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All That TV Binge-Watching May Be Hurting Your Sleep

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All that binge-watching of Breaking Bad might be taking a toll on your sleep.

The results of a small new survey show that 82 percent of people who admit to binge-watching (watching multiple TV episodes or movies in one sitting) end up staying up later than usual because of their screentime.

The survey was small -- with around 200 respondents -- so it's hard to say how much the results apply to the general population. But still, it's no surprise that many people get screentime right before bed, and that screentime can affect sleep.

For instance, a 2011 National Sleep Foundation poll showed that 95 percent of people use some sort of electronic device (including TV, cell phones and computers) in the hour before bed several nights a week, and two-thirds of 30-to-64-year-olds watch TV in the hour before going to bed, HealthDay reported. And in another study presented at the 2009 SLEEP meeting, TV watching before bedtime seemed to be the single most important factor in what time a person ends up going to sleep. Using technology before bed has also been associated with higher stress levels, LiveScience reported.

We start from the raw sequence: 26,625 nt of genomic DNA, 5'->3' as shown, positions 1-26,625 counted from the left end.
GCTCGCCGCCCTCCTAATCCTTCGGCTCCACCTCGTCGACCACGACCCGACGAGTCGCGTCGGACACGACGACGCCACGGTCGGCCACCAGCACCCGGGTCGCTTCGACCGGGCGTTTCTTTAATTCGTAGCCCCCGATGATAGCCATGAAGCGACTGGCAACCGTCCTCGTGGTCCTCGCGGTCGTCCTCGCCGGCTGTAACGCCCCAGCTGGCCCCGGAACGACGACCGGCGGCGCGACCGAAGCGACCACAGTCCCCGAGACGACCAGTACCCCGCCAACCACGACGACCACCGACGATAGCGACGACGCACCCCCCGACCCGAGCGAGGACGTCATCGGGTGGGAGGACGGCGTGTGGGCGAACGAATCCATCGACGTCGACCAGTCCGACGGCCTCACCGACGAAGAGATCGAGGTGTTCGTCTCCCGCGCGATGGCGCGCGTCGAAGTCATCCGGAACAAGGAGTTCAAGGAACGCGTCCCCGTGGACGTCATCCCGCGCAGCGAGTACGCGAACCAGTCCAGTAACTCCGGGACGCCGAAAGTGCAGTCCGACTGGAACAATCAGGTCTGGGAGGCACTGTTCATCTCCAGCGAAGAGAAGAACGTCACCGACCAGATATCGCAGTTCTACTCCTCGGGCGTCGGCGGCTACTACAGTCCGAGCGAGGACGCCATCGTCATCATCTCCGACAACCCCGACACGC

The new survey was conducted by SleepRate, a service that uses a smartphone and a heart rate monitor to address sleep issues. The survey showed that 77 percent of people who said they stayed up late to binge-watch shows felt tired the next day.

The most common shows for binge watching? Breaking Bad came in No. 1, followed by House of Cards, Game of Thrones and The Office, according to the survey.

As for the toll of nighttime binge-watching on sleep, more than half -- 55 percent -- say that it's claimed up to two to three hours of sleep. Meanwhile, 18 percent said it's claimed up to four to five hours of sleep, 9 percent say it's claimed six to seven hours of sleep and 8 percent said they've lost eight or more hours of sleep a night.